DAILY FILM DOSE: A Daily Film Appreciation and Review Blog: Fifty Dead Men Walking

Sunday 2 August 2009

Fifty Dead Men Walking

Fifty Dead Men Walking (2009) dir. Kari Skogland
Starring: Jim Sturgess, Ben Kingsley, Kevin Zegers


A true story of an IRA informant who battles his inner conflict between conscience and country makes for a decent and mildly absorbing character-based spy games thriller.

Jim Sturgess, plays Martin, a low level street hustler in Belfast who witnesses both sides of horror in the brutal terrorism activities in Northern Ireland in the 80's. When he witnesses the brother of his girlfriend get shot up by his own IRA compatriots he decides to take a stand against the organization's violent tactics. When he’s recruited into the IRA as a driver, the British government seize on the opportunity to make him an informant of the British.

And so, Martin enters the dangerous world of double-agent espionage. But Martin is also a family man with a wife and child whom he must protect against the reprocussions of his actions. He is also forced to put his trust in his British agent, Fergus (Ben Kingsley) who sticks his own neck out to ensure Martin's identity is protected. When Martin finds himself an expendible asset, he suddenly becomes a target.

Writer/Director Kari Skogland is clear to tell us who the characters are with on screen text credits, and healthy doses of television stock footage. It all seems more an expression of cinematic tone than necessary information. The plot and character struggles are quite simple enough to follow even when I could only understand half the dialogue.

The Irish accents are laid on thick – perhaps overcompensated by the lead non-Irish actors. Kevin Zegers, a Canadian, is believable as Martin's best pal whom he has to betray in favour of his personal scruples. It’s a underwritten role which Zegers makes the best with his strong screen presence.

Jim Sturgess, whom I always thought was too pretty for a leading man, scuffs himself up inhabiting the skin of the rough and rumble Irish lad admirably. Skogland at times over directs him at the beginning, concertly trying to convince us that Martin is a hot headed spark plug, with some forced confrontations and overly aggressive behaviour. Skogland's self-conscious handheld action camerawork feels more than a stylistic crutch than a natural transition from her locked down dialogue scenes.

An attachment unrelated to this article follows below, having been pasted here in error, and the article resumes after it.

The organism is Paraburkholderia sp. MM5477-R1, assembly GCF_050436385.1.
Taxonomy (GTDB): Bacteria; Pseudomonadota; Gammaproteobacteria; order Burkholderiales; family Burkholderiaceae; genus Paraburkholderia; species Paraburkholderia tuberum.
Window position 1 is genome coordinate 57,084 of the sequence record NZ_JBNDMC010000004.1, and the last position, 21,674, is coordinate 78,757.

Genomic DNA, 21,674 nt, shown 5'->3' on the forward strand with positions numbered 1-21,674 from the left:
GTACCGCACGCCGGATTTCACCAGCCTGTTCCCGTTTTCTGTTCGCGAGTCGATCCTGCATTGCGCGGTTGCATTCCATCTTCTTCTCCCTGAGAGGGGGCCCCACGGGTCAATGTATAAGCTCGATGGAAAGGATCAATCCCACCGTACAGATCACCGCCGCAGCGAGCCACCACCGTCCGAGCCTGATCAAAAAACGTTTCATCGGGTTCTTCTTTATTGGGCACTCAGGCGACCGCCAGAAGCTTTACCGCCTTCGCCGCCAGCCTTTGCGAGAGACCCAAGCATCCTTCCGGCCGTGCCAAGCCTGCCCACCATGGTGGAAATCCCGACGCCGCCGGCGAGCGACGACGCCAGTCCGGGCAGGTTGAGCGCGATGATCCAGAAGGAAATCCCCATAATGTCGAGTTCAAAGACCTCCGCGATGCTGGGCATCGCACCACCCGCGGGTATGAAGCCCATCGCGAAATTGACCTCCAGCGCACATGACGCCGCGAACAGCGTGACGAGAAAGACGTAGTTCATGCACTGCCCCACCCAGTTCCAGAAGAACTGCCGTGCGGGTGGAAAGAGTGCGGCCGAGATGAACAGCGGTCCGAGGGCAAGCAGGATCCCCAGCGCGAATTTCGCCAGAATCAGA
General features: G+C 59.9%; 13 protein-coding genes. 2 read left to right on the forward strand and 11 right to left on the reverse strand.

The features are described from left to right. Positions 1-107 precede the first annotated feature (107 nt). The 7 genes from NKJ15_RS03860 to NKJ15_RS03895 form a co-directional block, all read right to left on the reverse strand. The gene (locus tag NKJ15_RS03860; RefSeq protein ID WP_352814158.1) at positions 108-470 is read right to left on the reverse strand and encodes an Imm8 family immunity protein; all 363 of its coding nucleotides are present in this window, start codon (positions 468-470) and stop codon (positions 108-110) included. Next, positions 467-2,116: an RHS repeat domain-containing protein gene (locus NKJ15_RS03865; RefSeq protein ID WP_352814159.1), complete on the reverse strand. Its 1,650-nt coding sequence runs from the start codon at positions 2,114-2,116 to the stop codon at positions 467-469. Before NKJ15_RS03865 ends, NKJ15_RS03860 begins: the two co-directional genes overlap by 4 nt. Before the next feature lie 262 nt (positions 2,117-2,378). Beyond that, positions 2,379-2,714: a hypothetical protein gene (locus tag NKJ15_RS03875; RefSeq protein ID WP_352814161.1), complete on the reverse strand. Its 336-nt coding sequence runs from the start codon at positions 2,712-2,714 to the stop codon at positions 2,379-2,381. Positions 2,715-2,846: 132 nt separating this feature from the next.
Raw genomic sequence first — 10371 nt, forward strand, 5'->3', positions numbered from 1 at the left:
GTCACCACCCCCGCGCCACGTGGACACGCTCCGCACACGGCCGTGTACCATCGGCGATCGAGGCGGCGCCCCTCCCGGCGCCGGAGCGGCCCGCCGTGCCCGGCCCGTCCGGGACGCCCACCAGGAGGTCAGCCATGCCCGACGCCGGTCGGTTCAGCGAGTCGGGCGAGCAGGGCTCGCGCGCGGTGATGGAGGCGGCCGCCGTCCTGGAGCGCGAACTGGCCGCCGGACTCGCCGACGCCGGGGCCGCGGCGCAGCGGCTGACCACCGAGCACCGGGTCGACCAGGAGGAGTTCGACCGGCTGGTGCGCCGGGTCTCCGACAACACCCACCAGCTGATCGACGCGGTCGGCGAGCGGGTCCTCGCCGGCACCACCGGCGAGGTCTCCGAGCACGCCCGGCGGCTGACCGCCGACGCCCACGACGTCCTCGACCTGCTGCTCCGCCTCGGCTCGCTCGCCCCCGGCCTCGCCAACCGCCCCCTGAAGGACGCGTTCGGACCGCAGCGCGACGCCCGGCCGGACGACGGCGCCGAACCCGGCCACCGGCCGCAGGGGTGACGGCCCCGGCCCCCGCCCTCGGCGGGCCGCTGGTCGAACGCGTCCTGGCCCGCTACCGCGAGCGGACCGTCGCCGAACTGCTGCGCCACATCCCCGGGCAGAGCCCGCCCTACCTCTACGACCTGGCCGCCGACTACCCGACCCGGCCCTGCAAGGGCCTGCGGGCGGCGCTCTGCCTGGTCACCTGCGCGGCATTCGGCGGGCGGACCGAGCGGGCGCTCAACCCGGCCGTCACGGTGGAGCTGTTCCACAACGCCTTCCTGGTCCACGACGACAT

For better or worse, the film stands on the side of the British policing activities depicting the Irish fighters as ruthless evil-doers. It’s a new point of view to take, considering cinema has usually dramatized the IRA as courageous freedom fighters.

Ben Kingsley is the key to the film – like Zegers, his role is underwritten, but made it’s best with Kingsley reading his lines, as usual, with utmost conviction and belieabilty. If only he was sporting the atrocious hair piece.

Informant movies make for great drama – playing both sides of war produces wonderful inner conflict and set piece of suspense and tension. “Fifty Dead Men Walking” doesn’t aspire to be “The Departed”, but a streamlined single character version anchored by relatable real life political situations. Enjoy.

“Fifty Dead Men Walking” opens in theatres in Canada this weekend and in the U.S. later in Aug


Anh Khoi Do said...

Speaking of the accent, I felt like a Frenchman watching a Quebecker film without subtitles.

Other than that, although I only understood half of the dialogues, I still felt that the movie was appreciable. This is due to the fact that the plot was easy to follow (and didn't require too much knowledge on Irish history) and that most of the events shown in the film speak for themselves.

Anonymous said...

I am an American who lived in northern Ireland for a number of years.

Watched this movie and was amazed to find that the main actors were British, not Irish. Perhaps they hung up a No Irish Need Apply sign. More probably though, No Irish Would Apply, given the blatant bias of this movie. Reminded me of those movie in the US that had non Indians playing the part of Indians.

Liam Neeson is from this part of the world. You do not need to be an Irish Republican to get this point.

For the record, I am an Irish Republican, of the Bernadette Devil variety. I oppose the armed conflict but understand 100% why people chose that path and like former MP Bernie Devlin would never condemn those who did so.